Yet another example of TRS secrecy was its agreement with Shamong to provide free ambulance services for Shamong residents using Tabernacle resources (see TTJ POSTS October 12, 2015 and November 1, 2015). The Shamong agreement was never discussed publicly with the committee. Administrator Cramer, who is supposed to be the township’s point man to the TRS, said he was unaware of it. The agreement is still in place.
Still another example of this secrecy is the private agreement that the township would not charge rent for the TRS’s use of the $4,000,000 Emergency Services Building. This agreement was recently revealed by Committeewoman Kim Brown (see TTJ POST September 11, 2017).
Current information, be it a roster, financial information or a proposal to work in Shamong, is essential for professional management. Without the public disclosure of current information, the committee is operating in the dark.
For each secret or less than transparent action, there was an open and businesslike way for the township to conduct the public’s business. But the committee has never dealt with the TRS in a professional, businesslike relationship. Committee members treat the TRS as if it was still our home-town troop “in the little firehouse on Hawkin[s] Road…that runs bingo games as a fund raiser.” That’s how the TRS, on its website, describes its early history.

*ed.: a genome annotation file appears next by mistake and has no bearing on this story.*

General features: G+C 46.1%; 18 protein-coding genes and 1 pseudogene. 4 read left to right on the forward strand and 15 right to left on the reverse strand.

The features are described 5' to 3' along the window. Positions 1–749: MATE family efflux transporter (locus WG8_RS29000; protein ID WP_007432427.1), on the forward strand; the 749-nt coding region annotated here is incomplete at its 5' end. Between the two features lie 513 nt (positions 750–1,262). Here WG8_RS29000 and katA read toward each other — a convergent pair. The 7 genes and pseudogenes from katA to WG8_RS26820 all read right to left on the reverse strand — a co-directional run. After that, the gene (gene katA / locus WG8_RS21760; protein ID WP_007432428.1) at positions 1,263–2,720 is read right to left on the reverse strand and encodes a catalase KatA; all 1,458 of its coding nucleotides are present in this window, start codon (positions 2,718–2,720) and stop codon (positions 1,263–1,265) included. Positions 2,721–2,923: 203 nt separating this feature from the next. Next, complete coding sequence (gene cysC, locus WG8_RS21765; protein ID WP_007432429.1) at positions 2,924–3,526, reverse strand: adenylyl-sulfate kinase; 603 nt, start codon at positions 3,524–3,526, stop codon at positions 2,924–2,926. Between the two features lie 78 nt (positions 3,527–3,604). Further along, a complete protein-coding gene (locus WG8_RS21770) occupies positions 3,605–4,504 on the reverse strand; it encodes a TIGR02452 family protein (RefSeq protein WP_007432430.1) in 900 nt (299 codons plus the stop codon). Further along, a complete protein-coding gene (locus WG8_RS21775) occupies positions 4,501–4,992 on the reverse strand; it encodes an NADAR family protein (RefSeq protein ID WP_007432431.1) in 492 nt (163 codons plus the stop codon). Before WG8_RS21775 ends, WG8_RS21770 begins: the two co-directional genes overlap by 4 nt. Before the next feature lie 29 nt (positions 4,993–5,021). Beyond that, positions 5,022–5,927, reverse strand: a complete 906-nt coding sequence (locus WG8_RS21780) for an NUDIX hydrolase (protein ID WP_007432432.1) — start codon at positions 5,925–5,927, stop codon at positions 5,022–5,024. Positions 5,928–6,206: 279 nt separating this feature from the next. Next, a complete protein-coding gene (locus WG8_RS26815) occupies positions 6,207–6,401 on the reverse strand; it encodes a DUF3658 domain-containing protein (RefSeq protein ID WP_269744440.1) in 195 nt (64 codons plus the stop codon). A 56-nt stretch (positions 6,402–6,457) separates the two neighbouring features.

Those days are long gone. TRS now has 75 total members. Its insurance billing revenues are $234,271. It operates out of the $4,000,000 Emergency Services Building and doesn’t pay rent. Its 2016 financial statement, the most recent available, shows its total operating revenues are $329,839. It’s rumored that its member compensation program pays at least $4,000 to $10,000 per active member.
Until the January 2, 2018 meeting, the committee still protected the TRS’s secrecy.
So why, after years of protecting TRS information, did its roster show up in public in Resolution 2018-31? Here are two answers. Answer #1 was given by the committee at the January 2, meeting.
Answer #1: The Burlington County Municipal Joint Insurance Fund (JIF) requires municipalities to have the rosters.
Tabernacle, like other townships in the county, is a member of the JIF. The JIF describes its function on its website: